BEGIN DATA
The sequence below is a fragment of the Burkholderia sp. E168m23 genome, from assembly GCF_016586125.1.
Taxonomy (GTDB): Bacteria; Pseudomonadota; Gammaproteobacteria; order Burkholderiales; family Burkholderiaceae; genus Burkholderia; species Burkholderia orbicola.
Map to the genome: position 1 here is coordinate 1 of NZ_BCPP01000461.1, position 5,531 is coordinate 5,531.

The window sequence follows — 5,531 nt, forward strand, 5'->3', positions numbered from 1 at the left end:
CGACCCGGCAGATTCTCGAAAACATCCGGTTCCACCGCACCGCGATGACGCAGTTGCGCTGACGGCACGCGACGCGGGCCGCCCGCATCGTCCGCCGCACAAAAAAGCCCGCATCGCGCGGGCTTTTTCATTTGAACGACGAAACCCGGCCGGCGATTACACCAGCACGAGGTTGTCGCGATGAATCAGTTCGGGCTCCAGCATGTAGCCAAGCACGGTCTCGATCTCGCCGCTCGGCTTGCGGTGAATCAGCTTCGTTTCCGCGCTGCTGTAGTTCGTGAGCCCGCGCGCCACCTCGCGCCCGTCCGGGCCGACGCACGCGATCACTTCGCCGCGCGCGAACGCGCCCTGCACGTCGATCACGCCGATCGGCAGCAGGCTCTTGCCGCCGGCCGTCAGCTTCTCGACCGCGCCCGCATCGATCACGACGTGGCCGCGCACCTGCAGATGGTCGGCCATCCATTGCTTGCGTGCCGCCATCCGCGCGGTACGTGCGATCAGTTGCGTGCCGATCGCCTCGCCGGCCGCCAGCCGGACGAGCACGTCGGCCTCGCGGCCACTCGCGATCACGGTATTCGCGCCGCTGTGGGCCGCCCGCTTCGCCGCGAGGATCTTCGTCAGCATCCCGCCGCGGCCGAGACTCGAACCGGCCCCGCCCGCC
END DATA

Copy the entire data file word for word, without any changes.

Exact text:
The sequence below is a fragment of the Burkholderia sp. E168m23 genome, from assembly GCF_016586125.1.
Taxonomy (GTDB): Bacteria; Pseudomonadota; Gammaproteobacteria; order Burkholderiales; family Burkholderiaceae; genus Burkholderia; species Burkholderia orbicola.
Map to the genome: position 1 here is coordinate 1 of NZ_BCPP01000461.1, position 5,531 is coordinate 5,531.

The window sequence follows — 5,531 nt, forward strand, 5'->3', positions numbered from 1 at the left end:
CGACCCGGCAGATTCTCGAAAACATCCGGTTCCACCGCACCGCGATGACGCAGTTGCGCTGACGGCACGCGACGCGGGCCGCCCGCATCGTCCGCCGCACAAAAAAGCCCGCATCGCGCGGGCTTTTTCATTTGAACGACGAAACCCGGCCGGCGATTACACCAGCACGAGGTTGTCGCGATGAATCAGTTCGGGCTCCAGCATGTAGCCAAGCACGGTCTCGATCTCGCCGCTCGGCTTGCGGTGAATCAGCTTCGTTTCCGCGCTGCTGTAGTTCGTGAGCCCGCGCGCCACCTCGCGCCCGTCCGGGCCGACGCACGCGATCACTTCGCCGCGCGCGAACGCGCCCTGCACGTCGATCACGCCGATCGGCAGCAGGCTCTTGCCGCCGGCCGTCAGCTTCTCGACCGCGCCCGCATCGATCACGACGTGGCCGCGCACCTGCAGATGGTCGGCCATCCATTGCTTGCGTGCCGCCATCCGCGCGGTACGTGCGATCAGTTGCGTGCCGATCGCCTCGCCGGCCGCCAGCCGGACGAGCACGTCGGCCTCGCGGCCACTCGCGATCACGGTATTCGCGCCGCTGTGGGCCGCCCGCTTCGCCGCGAGGATCTTCGTCAGCATCCCGCCGCGGCCGAGACTCGAACCGGCCCCGCCCGCC